A huge dose of holiday cheer arrived December 17 for high-net-worth clients, including one of Jonathan Bergman's. That's when the Tax Relief, Unemployment Insurance Reauthorization and Job Creation Act of 2010 was signed into law, and it provided a $4 million increase in the exemption from gift taxes, to $5 million per person, starting January 1, 2011.

Bergman's client had been planning to make a large taxable gift at the end of 2010. The client and his wife were willing to pay the 35% tax in effect at the time because by historical standards, that's a pretty low transfer-tax rate, Bergman explains. But with the change in the law, the transaction was put on hold until January. "Now they are making an $8 million gift at 0% tax," beams Bergman, vice president at Palisades Hudson Financial Group, Scarsdale, N.Y.

The popular press may be chirping about the new law's preservation of the Bush income tax cuts (e.g., a 35% top ordinary rate and the taxation of qualified dividends as long-term capital gains) but it is the act's transfer tax changes that have advisors atwitter. "Significant" and "generous" are how practitioners have hailed the new rules, and there's giddy talk of "amnesty" from the troika of transfer taxes-gift, estate and generation-skipping. Washington's largesse took the planning community a little by surprise. But there is a devastating wrinkle.

"Two more years! Two more years!" could be the Official Shout of the law whose name doesn't yield an easy-to-pronounce acronym. The 2010 Tax Relief Act, as it's being called, sunsets at the end of 2012, with some rules expiring this year. After 2012, Clinton-era tax rates and rules return just as they would have had 2001's Economic Growth and Tax Relief Reconciliation Act been allowed to sunset.

Planners would prefer greater certainty, of course, but the $850 billion law's brief lifespan is no accident, says Terry Headley, president of the Washington, D.C.-based trade group NAIFA, the National Association of Insurance and Financial Advisors. It is intended to buy the politicos time. "Both sides want this to be a political issue in the 2012 election," says Headley.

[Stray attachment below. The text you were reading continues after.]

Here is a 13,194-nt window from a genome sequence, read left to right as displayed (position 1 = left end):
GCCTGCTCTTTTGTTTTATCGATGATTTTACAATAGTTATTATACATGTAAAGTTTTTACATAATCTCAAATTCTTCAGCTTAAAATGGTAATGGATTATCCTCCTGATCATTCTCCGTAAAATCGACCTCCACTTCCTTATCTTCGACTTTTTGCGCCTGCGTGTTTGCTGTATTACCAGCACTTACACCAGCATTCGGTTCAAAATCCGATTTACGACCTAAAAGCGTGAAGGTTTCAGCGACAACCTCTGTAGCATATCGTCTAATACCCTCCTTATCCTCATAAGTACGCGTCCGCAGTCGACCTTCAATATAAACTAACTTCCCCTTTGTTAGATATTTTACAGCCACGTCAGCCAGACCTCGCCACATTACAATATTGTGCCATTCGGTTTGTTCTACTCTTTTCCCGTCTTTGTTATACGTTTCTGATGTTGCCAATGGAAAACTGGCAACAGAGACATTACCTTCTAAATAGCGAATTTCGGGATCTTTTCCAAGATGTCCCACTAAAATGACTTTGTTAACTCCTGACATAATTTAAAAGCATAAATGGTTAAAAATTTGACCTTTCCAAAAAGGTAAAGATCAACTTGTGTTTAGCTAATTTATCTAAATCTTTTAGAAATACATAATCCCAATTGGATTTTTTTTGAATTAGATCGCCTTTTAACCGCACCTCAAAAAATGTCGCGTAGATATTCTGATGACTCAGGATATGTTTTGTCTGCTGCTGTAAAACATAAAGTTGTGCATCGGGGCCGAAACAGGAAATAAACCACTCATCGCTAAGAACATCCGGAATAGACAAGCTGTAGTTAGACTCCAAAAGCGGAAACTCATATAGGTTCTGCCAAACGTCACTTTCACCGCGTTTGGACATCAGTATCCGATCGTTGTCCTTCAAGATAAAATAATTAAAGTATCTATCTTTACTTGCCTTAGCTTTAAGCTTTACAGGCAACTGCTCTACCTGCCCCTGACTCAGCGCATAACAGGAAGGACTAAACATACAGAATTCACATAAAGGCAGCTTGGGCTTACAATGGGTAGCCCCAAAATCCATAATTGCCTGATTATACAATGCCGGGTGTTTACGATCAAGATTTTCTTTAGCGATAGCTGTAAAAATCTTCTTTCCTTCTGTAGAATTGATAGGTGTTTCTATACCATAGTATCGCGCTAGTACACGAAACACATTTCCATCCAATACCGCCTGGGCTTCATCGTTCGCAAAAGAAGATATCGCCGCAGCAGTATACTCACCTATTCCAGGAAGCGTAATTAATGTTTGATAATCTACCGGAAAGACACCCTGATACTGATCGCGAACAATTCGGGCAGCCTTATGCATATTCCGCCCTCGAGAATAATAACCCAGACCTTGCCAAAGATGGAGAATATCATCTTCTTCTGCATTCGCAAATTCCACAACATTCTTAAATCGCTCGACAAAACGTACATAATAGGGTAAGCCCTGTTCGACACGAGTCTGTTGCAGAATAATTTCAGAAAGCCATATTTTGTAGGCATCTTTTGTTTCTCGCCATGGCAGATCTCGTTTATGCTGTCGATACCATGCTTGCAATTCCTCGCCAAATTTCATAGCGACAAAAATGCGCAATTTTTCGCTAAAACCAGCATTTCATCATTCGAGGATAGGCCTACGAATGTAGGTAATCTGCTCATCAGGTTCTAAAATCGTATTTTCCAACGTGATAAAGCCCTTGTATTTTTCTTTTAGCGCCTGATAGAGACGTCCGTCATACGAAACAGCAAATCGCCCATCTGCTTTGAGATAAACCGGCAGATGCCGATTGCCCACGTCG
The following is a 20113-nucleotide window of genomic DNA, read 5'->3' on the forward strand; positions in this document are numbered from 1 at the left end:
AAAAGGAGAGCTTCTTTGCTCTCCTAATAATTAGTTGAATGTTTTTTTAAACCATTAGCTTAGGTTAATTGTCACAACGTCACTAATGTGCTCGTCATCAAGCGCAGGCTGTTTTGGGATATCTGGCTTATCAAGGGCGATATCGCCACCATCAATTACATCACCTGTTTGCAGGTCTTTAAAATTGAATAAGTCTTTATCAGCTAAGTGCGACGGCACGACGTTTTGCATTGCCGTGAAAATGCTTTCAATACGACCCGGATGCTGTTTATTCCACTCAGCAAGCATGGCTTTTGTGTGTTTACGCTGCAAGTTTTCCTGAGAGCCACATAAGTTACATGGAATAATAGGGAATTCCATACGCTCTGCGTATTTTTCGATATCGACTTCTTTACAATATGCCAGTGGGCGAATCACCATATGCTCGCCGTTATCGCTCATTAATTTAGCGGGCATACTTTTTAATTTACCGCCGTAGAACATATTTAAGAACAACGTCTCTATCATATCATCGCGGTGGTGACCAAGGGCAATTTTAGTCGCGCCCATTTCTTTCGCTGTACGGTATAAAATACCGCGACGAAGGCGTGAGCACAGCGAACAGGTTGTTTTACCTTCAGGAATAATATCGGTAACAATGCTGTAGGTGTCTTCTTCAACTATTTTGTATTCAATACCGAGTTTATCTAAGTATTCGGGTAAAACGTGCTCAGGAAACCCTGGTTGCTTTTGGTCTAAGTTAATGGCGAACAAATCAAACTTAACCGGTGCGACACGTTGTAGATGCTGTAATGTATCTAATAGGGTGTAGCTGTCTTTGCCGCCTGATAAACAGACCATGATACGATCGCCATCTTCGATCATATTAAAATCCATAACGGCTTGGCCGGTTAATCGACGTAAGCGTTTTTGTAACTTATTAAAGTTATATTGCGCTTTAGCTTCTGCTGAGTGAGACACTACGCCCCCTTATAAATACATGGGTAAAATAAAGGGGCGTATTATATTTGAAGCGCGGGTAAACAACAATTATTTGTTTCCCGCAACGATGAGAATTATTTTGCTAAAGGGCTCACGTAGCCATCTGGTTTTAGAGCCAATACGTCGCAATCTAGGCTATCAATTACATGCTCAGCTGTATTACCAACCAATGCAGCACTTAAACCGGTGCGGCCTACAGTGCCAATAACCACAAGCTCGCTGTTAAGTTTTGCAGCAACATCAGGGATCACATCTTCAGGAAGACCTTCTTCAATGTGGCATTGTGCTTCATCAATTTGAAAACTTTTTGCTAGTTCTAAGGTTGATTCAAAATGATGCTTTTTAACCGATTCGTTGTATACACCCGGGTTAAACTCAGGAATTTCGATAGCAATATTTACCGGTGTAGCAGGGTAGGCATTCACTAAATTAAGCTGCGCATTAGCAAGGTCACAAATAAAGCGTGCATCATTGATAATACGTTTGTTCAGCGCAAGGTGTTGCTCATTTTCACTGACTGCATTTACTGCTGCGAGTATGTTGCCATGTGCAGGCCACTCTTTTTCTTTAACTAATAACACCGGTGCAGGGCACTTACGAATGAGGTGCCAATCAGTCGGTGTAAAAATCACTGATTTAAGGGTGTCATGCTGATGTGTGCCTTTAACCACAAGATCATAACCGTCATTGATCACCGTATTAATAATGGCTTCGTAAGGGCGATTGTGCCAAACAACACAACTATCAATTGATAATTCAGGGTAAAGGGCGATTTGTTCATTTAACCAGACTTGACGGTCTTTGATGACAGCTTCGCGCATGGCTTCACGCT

Gift And Estate Tax Changes
Through 2012, the gift and estate taxes are reunified with an exemption from each of $5 million per person (to be indexed next year), although any gift tax exemption used by the client while alive reduces his $5 million exemption from estate tax at death. Transfers above the exemption are taxed at 35%.

Now that the tax code treats life- and death-time transfers equally, lifetime gifts are preferable, according to Bergman. "It's better to pay gift tax because it is paid with non-gift assets. Paying estate tax is less favorable because the tax payment comes out of the gross estate, which was just taxed. The gift tax is tax-exclusive while the estate tax is tax-inclusive," Bergman says.

He argues that extremely wealthy clients who seem likely to owe estate tax under any scenario short of the death tax's repeal should consider gifting beyond each spouse's $5 million tax-free amount. Indeed, an increase in large lifetime gifts is widely expected around the profession. Dynasty trusts will be popular, observers predict.